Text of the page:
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Very fast Markdown parser and HTML generator implemented in WebAssembly, based on md4c


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Very fast Markdown parser & HTML renderer implemented in WebAssembly

  • Zero dependencies (31 kB gzipped)
  • Portable & safe (WASM executes in isolated memory and can run almost anywhere)
  • Simple API
  • Very fast
  • Based on md4c — compliant to the CommonMark specification


In NodeJS, single file with embedded compressed WASM

const markdown = require("./dist/markdown.node.js")
console.log(markdown.parse("# hello\n*world*"))

ES module with WASM loaded separately

import * as markdown from "./dist/"
await markdown.ready
console.log(markdown.parse("# hello\n*world*"))

Web browser

<script src="markdown.js"></script>
window["markdown"].ready.then(markdown => {
  console.log(markdown.parse("# hello\n*world*"))


npm install markdown-wasm


The test/benchmark directory contain a benchmark suite which you can run yourself. It tests a few popular markdown parser-renderers by parsing & rendering a bunch of different sample markdown files.

The following results were samples on a 2.9 GHz MacBook running macOS 10.15, NodeJS v14.11.0

Average ops/second

Ops/second represents how many times a library is able to parse markdown and render HTML during a second, on average across all sample files.

Average throughput

Throughput is the average amount of markdown data processed during a second while both parsing and rendering to HTML. The statistics does not include HTML generated but only bytes of markdown source text parsed.

Min–max parse time

This graph shows the spread between the fastest and slowest parse-and-render operations for each library. Lower numbers are better.

See test/benchmark for more information.


 * parse reads markdown source at s and converts it to HTML.
 * When output is a byte array, it will be a reference.
export function parse(s :Source, o? :ParseOptions & { bytes? :never|false }) :string
export function parse(s :Source, o? :ParseOptions & { bytes :true }) :Uint8Array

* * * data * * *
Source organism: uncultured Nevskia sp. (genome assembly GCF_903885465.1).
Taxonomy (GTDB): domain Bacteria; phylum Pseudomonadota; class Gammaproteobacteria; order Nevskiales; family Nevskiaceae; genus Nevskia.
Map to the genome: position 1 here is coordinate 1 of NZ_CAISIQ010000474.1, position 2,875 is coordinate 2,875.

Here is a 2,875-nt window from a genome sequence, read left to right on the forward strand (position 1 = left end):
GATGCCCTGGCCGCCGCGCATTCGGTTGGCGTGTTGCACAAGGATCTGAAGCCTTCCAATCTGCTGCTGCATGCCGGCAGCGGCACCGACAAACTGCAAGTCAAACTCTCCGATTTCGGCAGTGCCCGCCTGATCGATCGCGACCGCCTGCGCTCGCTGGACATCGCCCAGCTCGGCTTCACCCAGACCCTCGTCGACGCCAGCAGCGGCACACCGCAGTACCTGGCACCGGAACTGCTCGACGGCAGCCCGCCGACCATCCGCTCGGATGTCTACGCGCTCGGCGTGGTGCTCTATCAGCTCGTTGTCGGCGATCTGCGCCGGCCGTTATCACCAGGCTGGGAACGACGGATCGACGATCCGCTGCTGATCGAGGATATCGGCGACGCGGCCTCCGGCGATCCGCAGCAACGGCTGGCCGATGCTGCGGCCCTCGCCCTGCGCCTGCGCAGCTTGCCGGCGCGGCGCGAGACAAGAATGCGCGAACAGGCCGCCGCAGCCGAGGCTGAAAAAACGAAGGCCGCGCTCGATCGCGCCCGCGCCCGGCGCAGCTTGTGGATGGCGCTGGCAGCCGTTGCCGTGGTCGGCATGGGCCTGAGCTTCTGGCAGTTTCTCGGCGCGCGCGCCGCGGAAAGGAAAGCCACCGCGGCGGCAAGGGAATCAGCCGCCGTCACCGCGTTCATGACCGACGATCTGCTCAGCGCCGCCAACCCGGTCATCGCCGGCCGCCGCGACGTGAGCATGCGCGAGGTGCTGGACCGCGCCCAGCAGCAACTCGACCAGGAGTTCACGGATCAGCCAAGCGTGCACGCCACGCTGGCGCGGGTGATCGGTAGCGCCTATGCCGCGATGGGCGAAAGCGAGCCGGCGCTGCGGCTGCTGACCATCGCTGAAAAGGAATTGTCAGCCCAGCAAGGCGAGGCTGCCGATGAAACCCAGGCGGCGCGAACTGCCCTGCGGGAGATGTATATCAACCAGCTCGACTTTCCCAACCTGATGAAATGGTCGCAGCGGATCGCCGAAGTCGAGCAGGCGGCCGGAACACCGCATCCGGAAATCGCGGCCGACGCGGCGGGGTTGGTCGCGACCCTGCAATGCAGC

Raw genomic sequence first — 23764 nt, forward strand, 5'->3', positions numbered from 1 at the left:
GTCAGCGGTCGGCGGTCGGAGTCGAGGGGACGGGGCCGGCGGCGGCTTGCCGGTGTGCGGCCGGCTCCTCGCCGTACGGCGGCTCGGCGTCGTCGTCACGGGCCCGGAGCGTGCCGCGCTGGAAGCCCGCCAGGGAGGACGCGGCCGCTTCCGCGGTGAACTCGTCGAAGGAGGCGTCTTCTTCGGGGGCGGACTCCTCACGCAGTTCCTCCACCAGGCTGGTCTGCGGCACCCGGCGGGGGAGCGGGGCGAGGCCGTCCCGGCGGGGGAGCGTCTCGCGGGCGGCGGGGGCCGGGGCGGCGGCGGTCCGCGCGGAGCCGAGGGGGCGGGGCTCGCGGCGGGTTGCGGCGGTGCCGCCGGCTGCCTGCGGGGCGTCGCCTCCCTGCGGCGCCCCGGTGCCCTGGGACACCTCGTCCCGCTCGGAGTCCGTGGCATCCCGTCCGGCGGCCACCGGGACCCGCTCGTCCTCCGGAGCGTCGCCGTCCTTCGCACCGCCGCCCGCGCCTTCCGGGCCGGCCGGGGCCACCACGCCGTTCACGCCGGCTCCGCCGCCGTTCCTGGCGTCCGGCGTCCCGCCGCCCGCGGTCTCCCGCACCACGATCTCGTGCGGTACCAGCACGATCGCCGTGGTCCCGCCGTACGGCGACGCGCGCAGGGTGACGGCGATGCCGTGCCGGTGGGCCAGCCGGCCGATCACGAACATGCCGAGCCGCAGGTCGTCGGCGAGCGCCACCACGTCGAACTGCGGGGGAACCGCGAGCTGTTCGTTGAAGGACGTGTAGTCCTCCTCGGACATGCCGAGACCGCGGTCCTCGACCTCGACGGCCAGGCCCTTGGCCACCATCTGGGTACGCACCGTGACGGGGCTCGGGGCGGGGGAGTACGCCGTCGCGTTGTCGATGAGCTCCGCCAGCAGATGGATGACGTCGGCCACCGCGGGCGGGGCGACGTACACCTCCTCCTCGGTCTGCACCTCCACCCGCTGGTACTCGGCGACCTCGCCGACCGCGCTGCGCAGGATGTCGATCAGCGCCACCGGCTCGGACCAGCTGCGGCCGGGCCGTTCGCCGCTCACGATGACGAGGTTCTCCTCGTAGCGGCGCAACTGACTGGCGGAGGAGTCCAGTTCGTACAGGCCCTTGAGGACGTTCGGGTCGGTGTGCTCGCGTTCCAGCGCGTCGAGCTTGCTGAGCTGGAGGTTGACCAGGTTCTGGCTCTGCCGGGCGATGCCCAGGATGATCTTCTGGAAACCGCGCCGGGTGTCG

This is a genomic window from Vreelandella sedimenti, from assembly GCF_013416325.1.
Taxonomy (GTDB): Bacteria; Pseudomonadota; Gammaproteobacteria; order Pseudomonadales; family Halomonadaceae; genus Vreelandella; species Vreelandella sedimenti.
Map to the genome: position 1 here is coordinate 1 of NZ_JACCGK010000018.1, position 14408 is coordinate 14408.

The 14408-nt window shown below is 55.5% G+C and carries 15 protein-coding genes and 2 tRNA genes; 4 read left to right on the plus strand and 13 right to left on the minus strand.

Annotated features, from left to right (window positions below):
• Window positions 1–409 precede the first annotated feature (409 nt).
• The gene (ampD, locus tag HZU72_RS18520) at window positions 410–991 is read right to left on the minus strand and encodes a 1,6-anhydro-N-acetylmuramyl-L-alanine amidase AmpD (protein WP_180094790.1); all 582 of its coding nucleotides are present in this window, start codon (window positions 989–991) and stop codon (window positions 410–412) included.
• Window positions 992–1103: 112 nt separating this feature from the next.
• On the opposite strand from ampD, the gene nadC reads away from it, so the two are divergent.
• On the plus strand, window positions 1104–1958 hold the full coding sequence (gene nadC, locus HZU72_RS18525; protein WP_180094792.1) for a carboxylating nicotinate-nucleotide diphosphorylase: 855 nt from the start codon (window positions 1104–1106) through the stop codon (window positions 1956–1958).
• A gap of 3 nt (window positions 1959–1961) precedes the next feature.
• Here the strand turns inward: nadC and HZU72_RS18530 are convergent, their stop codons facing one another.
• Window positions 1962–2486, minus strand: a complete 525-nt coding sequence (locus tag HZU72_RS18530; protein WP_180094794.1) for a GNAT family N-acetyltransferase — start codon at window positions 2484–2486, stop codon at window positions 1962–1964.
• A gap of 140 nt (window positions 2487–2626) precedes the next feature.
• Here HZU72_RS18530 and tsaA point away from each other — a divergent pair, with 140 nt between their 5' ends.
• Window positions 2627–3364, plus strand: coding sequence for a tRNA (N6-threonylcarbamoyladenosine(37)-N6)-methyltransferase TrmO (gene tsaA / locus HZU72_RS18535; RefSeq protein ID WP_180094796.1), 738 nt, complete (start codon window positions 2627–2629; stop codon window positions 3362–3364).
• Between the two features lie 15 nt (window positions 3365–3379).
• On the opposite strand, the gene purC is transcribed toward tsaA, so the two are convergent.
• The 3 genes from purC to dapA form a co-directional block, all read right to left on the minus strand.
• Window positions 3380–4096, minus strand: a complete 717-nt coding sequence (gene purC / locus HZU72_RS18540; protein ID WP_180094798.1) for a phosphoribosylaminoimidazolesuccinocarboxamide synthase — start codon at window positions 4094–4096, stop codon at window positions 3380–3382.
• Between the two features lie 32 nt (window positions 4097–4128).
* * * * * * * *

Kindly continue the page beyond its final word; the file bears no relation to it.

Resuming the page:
/** Markdown source code can be provided as a JavaScript string or UTF8 encoded data */
type Source = string | ArrayLike<number>

/** Options for the parse function */
export interface ParseOptions {
  /** Customize parsing. Defaults to ParseFlags.DEFAULT */
  parseFlags? :ParseFlags

  /** Select output format. Defaults to "html" */
  format? : "html" | "xhtml"

   * bytes=true causes parse() to return the result as a Uint8Array instead of a string.
   * The returned Uint8Array is only valid until the next call to parse().
   * If you need to keep the returned data around, call Uint8Array.slice() to make a copy,
   * as each call to parse() uses the same underlying memory.
   * This only provides a performance benefit when you never need to convert the output
   * to a string. In most cases you're better off leaving this unset or false.
  bytes? :boolean

  /** Allow "javascript:" in links */
  allowJSURIs? :boolean

   * Optional callback which if provided is called for each code block.
   * langname holds the "language tag", if any, of the block.
   * The returned value is inserted into the resulting HTML verbatim, without HTML escaping.
   * Thus, you should take care of properly escaping any special HTML characters.
   * If the function returns null or undefined, or an exception occurs, the body will be
   * included as-is after going through HTML escaping.
   * Note that use of this callback has an adverse impact on performance as it casues
   * calls and data to be bridged between WASM and JS on every invocation.
  onCodeBlock? :(langname :string, body :UTF8Bytes) => Uint8Array|string|null|undefined

  /** @depreceated use "bytes" instead (v1.1.1) */
  asMemoryView? :boolean

/** UTF8Bytes is a Uint8Array representing UTF8 text  */
export interface UTF8Bytes extends Uint8Array {
  /** toString returns a UTF8 decoded string (lazily decoded and cached) */
  toString() :string

/** Flags that customize Markdown parsing */
export enum ParseFlags {
  /** In TEXT, collapse non-trivial whitespace into single ' ' */ COLLAPSE_WHITESPACE,
  /** Enable $ and $$ containing LaTeX equations. */              LATEX_MATH_SPANS,
  /** Disable raw HTML blocks. */                                 NO_HTML_BLOCKS,
  /** Disable raw HTML (inline). */                               NO_HTML_SPANS,
  /** Disable indented code blocks. (Only fenced code works.) */  NO_INDENTED_CODE_BLOCKS,
  /** Do not require space in ATX headers ( ###header ) */        PERMISSIVE_ATX_HEADERS,
  /** Recognize e-mails as links even without <...> */            PERMISSIVE_EMAIL_AUTO_LINKS,
  /** Recognize URLs as links even without <...> */               PERMISSIVE_URL_AUTO_LINKS,
  /** Enable WWW autolinks (without proto; just 'www.') */        PERMISSIVE_WWW_AUTOLINKS,
  /** Enable strikethrough extension. */                          STRIKETHROUGH,
  /** Enable tables extension. */                                 TABLES,
  /** Enable task list extension. */                              TASK_LISTS,
  /** Enable wiki links extension. */                             WIKI_LINKS,
  /** Enable underline extension (disables '_' for emphasis) */   UNDERLINE,

  /** Default flags are:
   *    TABLES |
   *    TASK_LISTS

  /** Shorthand for NO_HTML_BLOCKS | NO_HTML_SPANS */

See markdown.d.ts

Building from source

npm install
npx wasmc

Build debug version of markdown into ./build/debug and watch source files:

npx wasmc -g -w

If you need special builds, like for example an ES module with embedded WASM, edit the wasmc.js file and add module({...}) directives.


module({ ...m,
  name:   "markdown-custom",
  out:    outdir + "/markdown.custom.js",
  embed:  true,
  format: "es",